At the end of September, Tufts concluded its second annual Innovation Month. The program, which was launched by the Derby Entrepreneurship Center at Tufts, aims to educate students about resources in the greater Boston area, help them to develop applicable real-world skills and provide them with networking opportunities.
Elaine Chen, director of the Derby Entrepreneurship Center at Tufts, is excited to be able to celebrate Innovation Month in the coming years.
“Innovation Month is an annual celebration of the innovative spirit at Tufts,” Chen wrote in an email to the Daily. “Our goal is to introduce students to the rich resources across Tufts for students interested in learning to apply their innovation and entrepreneurship spirit and skills to solving real life problems.”
She also points to the importance of holding the event in September.
“September is the time when 1000+ new students come to campus for the first time. It is the perfect time for us to introduce the resources of Tufts to them, and to other students who may not be aware of what an amazing place Tufts is for innovative students to learn and thrive,” Chen wrote.
This year’s Innovation Month consisted of events hosted or co-hosted by the DEC. Events ranged from the Entrepreneurship Taco Social, a popular event for networking alongside delicious food, to the launch of the Fletcher School D-Prize, which offered an opportunity for students to explore ways to deliver poverty solutions through entrepreneurship, as well as a $20,000 cash prize to implement the winning solution.
Throughout September, the DEC collaborated with a number of entrepreneurship-related student clubs and their leaders, including Jumbo Ventures, Women Entrepreneurs at Tufts, Imaginet, 180 Degrees Consulting and Product Studio.
Chen believes that the DEC exemplifies the interdisciplinary spirit of Innovation Month and the DEC is exemplified through its many partnerships.
“We partner with several other schools including Tisch College, Fletcher School, the Food and Nutrition Innovation Institution at the Friedman School, Identity Groups at Tufts, the NOLOP FAST Makerspace, and of course, our parent organization Tufts Gordon Institute, as well as the School of Engineering,” Chen wrote.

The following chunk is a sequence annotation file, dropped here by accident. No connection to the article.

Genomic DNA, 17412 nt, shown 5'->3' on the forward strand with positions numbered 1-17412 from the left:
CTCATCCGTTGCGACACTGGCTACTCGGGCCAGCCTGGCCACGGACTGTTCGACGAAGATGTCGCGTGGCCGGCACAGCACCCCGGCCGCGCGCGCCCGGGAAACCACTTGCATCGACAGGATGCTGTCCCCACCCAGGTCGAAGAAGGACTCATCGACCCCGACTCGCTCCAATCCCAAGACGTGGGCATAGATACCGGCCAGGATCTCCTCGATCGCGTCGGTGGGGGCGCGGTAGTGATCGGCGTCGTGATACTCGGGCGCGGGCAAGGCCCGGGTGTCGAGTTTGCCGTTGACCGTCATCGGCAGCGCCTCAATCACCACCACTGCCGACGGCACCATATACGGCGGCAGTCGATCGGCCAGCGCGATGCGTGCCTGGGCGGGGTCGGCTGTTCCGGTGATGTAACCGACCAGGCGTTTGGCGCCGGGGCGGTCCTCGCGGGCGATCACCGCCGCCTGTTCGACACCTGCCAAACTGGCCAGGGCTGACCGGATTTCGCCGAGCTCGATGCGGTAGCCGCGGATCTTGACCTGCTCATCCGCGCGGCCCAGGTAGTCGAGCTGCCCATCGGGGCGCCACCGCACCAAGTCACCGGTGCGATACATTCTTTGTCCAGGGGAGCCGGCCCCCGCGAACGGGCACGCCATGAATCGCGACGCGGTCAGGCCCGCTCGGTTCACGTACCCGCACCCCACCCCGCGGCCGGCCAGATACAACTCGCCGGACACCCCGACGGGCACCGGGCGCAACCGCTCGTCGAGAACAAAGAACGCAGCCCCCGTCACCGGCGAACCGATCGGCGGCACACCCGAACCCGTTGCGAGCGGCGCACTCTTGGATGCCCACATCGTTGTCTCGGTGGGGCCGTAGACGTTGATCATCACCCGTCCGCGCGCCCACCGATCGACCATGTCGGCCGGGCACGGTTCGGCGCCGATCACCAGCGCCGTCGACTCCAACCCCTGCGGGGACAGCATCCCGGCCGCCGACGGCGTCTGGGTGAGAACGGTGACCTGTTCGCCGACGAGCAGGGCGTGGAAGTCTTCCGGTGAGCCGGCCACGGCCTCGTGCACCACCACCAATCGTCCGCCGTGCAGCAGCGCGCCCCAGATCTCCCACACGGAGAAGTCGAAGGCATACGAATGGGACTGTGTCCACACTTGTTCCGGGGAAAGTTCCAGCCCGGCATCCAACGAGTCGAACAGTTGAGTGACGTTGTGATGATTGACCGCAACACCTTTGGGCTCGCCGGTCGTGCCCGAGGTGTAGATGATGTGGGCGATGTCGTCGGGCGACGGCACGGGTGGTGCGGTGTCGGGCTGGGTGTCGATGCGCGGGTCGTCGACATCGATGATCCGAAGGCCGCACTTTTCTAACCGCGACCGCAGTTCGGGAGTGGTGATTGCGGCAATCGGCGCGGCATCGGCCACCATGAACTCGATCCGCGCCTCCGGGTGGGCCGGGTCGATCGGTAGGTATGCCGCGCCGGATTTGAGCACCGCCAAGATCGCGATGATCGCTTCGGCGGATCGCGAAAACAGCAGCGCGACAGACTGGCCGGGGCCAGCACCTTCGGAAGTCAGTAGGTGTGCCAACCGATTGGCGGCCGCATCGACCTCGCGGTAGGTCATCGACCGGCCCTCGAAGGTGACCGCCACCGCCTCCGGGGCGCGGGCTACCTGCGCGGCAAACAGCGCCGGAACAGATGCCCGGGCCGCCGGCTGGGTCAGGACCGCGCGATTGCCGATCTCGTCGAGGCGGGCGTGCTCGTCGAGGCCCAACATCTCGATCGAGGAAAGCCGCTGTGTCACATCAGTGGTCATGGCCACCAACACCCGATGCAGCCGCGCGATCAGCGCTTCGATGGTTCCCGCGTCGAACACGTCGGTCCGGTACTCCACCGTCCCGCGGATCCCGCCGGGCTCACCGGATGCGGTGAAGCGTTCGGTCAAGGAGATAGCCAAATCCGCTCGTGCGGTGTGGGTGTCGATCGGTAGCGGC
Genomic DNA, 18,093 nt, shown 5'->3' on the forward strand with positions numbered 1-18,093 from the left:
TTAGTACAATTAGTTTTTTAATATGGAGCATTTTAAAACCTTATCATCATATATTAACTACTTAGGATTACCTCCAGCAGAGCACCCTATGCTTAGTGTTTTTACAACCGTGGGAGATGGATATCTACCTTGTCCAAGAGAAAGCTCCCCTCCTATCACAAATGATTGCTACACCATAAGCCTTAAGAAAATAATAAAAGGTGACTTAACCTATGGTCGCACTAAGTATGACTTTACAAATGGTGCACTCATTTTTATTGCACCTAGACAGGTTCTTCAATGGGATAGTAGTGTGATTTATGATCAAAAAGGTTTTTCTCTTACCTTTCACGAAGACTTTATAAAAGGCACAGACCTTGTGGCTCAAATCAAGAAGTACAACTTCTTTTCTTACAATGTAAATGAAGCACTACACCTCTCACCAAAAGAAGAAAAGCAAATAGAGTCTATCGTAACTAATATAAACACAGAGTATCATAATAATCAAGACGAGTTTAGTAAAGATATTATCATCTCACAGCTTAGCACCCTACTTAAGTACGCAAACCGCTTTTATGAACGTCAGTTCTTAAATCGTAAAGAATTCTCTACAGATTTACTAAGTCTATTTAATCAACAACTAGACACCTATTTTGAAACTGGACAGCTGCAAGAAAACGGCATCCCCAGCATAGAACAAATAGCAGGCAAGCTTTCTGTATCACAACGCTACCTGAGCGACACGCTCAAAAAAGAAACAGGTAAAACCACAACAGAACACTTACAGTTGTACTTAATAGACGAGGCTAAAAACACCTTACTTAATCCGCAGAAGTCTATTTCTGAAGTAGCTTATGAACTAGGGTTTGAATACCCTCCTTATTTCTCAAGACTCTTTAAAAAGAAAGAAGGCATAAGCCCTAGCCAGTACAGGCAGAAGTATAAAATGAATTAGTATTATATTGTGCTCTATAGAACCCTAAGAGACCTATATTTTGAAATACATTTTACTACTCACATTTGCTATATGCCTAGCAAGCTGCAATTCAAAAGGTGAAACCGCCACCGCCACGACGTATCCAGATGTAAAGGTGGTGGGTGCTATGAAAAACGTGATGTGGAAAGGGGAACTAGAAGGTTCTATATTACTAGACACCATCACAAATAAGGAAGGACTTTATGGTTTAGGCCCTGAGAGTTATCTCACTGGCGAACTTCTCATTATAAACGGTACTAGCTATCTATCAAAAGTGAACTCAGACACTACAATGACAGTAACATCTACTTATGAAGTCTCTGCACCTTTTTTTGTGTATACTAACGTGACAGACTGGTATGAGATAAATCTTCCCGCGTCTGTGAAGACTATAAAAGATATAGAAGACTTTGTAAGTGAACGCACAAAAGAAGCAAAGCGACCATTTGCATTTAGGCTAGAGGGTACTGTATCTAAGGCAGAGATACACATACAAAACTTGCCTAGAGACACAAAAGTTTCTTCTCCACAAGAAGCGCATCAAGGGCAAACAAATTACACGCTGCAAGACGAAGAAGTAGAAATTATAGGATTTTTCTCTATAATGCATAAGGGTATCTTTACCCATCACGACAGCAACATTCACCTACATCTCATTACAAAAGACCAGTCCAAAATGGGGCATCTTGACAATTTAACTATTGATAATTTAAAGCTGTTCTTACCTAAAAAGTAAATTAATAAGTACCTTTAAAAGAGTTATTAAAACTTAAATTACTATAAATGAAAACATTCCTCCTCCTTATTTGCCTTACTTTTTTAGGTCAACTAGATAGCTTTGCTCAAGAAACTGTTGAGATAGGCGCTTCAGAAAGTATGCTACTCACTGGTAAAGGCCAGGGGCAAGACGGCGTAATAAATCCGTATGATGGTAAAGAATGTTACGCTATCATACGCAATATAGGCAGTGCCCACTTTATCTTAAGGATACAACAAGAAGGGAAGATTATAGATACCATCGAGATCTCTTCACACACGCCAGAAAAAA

Likewise, DEC programs have also proved to be very useful to students with special interests. Queena Yuan, a senior, is a student coordinator and marketing intern at the DEC. She recalls seeing many students utilize DEC programs to develop and combine interdisciplinary interests with entrepreneurship.
“I've seen a lot of students who have developed a lot through a lot of programs that Tufts has been providing,” Yuan said.
Currently, Tufts only offers a minor in entrepreneurship. However, Innovation Month has provided students like Yuan with a platform to explore entrepreneurship and their own business interests. Yuan emphasizes that anyone with business-oriented interests may benefit from the DEC through clubs and internships opportunities.
“If there’s one thing that I want [students] to know it’s don’t think … you have to know a lot of things about entrepreneurship in order to go to these events,” Yuan said. “Honestly, it’s all about making connections and meeting new faces.”
Yuan suggests that students may utilize DEC events as a platform to network with other students and professors in attendance.
For example, the Cross University Student Innovator Mixer, hosted in partnership with MIT, had over 200 attendees present from more than 20 universities in the greater Boston area.
“We have a lot of … DEC professors attend these events. So if students literally just go and talk to any of them, it’s really, really possible … to spark a lot of good conversations,” Yuan said. “It’s going to be beneficial for them.”
Chen echoes this sentiment, sharing why she believes Innovation Month has such an impact on the community.
“Tufts students are far more innovative and entrepreneurial than they give themselves credit for! We want to use Innovation Month to highlight what an amazing ecosystem they are in, hear about the tremendous achievements of alumni who were students on campus not too long ago, and help them meet other student innovators, and encourage them to further develop their innovative and entrepreneurial mindset and skill set to solve real problems,” Chen wrote.
With the conclusion of Innovation Month, the DEC is preparing to open up applications for the Tufts Ideas Competition on Oct. 15.
“The Tufts Ideas Competition is an inclusive, entry-level pitch competition designed for current and gap year students at Tufts (undergraduates and graduates) to learn how to narrow down a broadly stated area of interest into a problem worth solving, develop an idea for the solution, validate both with potential customers, and learn to pitch it in front of an audience,” Chen wrote.
Chen encourages students who are eager to apply ideas to solve real world problems to apply. Past winners of the Tufts Ideas Competition have come up with a variety of ideas including international financial support and healthcare solutions. Applicants may also access a variety of support materials, such as videos and winning pitches, and may attend office hours.